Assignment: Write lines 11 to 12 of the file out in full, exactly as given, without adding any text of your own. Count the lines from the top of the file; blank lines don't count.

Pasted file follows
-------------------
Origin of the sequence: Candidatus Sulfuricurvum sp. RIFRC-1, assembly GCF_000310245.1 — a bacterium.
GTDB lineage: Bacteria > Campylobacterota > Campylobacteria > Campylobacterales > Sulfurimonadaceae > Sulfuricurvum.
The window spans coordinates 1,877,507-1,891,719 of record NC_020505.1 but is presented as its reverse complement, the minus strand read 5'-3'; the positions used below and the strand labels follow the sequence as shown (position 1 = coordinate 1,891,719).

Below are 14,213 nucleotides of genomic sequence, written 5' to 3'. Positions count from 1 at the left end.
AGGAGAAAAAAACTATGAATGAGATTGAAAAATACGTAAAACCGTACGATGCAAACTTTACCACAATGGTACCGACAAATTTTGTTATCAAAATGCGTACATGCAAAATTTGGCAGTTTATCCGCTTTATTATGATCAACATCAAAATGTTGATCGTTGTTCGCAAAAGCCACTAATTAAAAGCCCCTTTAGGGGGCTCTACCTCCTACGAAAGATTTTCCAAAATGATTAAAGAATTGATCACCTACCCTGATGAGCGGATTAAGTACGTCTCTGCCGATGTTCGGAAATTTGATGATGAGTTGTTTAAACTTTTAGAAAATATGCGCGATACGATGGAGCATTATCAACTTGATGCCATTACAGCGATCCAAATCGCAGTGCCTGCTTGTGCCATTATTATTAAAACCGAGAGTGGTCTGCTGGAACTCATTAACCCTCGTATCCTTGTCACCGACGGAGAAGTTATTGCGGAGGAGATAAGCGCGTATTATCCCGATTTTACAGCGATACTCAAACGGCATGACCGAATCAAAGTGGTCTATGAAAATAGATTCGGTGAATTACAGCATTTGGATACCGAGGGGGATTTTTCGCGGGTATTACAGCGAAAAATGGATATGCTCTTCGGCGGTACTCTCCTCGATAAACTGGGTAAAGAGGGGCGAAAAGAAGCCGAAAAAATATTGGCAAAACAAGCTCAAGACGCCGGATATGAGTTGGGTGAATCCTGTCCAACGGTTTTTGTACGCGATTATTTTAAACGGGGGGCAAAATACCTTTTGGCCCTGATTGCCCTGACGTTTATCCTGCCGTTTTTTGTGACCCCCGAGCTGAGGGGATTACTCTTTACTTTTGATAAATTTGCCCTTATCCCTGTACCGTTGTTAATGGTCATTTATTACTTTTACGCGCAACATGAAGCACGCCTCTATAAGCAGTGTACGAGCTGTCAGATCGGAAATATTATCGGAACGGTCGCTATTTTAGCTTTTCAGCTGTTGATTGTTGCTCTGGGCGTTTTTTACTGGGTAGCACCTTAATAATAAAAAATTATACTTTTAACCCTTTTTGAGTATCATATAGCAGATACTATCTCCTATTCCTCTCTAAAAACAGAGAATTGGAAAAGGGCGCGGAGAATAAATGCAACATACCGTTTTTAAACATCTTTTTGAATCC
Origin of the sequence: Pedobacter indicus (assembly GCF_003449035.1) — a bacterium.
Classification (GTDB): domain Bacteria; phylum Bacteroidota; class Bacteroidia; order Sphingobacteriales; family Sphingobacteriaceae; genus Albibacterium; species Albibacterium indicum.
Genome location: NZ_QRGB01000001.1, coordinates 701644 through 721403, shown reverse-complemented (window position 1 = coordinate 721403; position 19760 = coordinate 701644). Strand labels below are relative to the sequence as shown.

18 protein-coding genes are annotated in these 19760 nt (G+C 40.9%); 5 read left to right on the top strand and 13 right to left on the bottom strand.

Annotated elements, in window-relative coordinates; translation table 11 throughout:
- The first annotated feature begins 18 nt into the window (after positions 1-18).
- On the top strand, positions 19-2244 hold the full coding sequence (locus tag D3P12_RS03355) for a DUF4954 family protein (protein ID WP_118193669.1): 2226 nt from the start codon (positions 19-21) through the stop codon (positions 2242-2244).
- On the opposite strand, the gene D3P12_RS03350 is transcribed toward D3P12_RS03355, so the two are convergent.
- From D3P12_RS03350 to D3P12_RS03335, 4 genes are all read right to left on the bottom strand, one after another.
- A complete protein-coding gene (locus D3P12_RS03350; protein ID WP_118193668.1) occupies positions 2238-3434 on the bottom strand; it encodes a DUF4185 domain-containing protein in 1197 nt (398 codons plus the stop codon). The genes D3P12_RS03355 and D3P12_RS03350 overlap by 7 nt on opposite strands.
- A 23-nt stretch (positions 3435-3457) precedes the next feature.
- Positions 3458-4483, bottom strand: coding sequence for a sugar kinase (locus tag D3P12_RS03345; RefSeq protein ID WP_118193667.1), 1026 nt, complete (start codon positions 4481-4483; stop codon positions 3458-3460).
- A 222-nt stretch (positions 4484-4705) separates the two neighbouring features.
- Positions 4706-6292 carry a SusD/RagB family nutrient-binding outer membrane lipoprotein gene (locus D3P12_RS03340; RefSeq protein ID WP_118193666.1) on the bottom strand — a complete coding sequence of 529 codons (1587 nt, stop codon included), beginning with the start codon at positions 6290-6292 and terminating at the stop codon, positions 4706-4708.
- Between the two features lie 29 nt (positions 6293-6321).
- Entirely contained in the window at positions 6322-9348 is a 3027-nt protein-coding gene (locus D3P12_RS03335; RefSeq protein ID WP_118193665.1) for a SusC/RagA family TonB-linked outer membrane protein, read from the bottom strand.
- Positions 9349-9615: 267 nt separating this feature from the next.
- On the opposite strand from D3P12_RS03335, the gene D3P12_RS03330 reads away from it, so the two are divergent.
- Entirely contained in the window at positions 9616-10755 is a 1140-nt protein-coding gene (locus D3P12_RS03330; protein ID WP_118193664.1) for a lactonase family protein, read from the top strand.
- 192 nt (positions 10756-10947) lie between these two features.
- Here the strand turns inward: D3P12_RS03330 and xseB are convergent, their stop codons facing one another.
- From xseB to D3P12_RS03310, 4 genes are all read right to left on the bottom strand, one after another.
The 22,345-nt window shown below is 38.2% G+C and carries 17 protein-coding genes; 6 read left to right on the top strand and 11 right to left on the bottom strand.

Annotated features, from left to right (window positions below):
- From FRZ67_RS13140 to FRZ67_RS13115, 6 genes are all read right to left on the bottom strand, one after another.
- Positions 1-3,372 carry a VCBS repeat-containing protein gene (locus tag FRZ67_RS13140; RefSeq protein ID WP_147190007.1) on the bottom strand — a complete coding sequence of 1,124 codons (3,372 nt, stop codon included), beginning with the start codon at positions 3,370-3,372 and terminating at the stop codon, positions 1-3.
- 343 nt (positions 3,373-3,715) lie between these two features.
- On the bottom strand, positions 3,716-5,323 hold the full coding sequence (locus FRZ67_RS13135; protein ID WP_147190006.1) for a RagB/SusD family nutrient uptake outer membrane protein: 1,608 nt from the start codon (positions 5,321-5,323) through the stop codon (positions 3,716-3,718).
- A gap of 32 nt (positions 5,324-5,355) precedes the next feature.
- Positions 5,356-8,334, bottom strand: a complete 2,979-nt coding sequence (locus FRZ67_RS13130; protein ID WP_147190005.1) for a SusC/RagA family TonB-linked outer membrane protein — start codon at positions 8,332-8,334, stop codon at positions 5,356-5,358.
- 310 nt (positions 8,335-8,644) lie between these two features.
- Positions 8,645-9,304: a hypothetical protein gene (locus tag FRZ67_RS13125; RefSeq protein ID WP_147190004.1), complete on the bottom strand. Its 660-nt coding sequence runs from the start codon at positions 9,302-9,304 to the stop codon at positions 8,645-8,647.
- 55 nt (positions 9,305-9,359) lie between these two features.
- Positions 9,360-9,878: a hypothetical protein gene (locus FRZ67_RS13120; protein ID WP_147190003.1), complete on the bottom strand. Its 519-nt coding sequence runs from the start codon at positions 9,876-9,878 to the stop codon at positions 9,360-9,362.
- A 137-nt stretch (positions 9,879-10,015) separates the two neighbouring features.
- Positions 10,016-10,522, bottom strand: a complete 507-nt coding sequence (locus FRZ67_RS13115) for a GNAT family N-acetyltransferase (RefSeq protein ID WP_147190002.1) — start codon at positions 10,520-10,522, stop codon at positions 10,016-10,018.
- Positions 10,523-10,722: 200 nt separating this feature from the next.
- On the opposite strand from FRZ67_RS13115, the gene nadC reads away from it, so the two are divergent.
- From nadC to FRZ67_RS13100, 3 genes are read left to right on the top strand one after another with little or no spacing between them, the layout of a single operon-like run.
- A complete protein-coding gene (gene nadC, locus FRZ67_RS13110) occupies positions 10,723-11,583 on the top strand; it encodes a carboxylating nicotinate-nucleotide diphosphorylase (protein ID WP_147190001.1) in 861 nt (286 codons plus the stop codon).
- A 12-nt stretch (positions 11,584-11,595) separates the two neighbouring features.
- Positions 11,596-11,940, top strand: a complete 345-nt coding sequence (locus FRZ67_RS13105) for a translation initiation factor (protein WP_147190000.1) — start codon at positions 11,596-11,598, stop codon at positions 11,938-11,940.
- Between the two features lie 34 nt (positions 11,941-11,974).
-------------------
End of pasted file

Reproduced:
- The first annotated feature begins 18 nt into the window (after positions 1-18).
- On the top strand, positions 19-2244 hold the full coding sequence (locus tag D3P12_RS03355) for a DUF4954 family protein (protein ID WP_118193669.1): 2226 nt from the start codon (positions 19-21) through the stop codon (positions 2242-2244).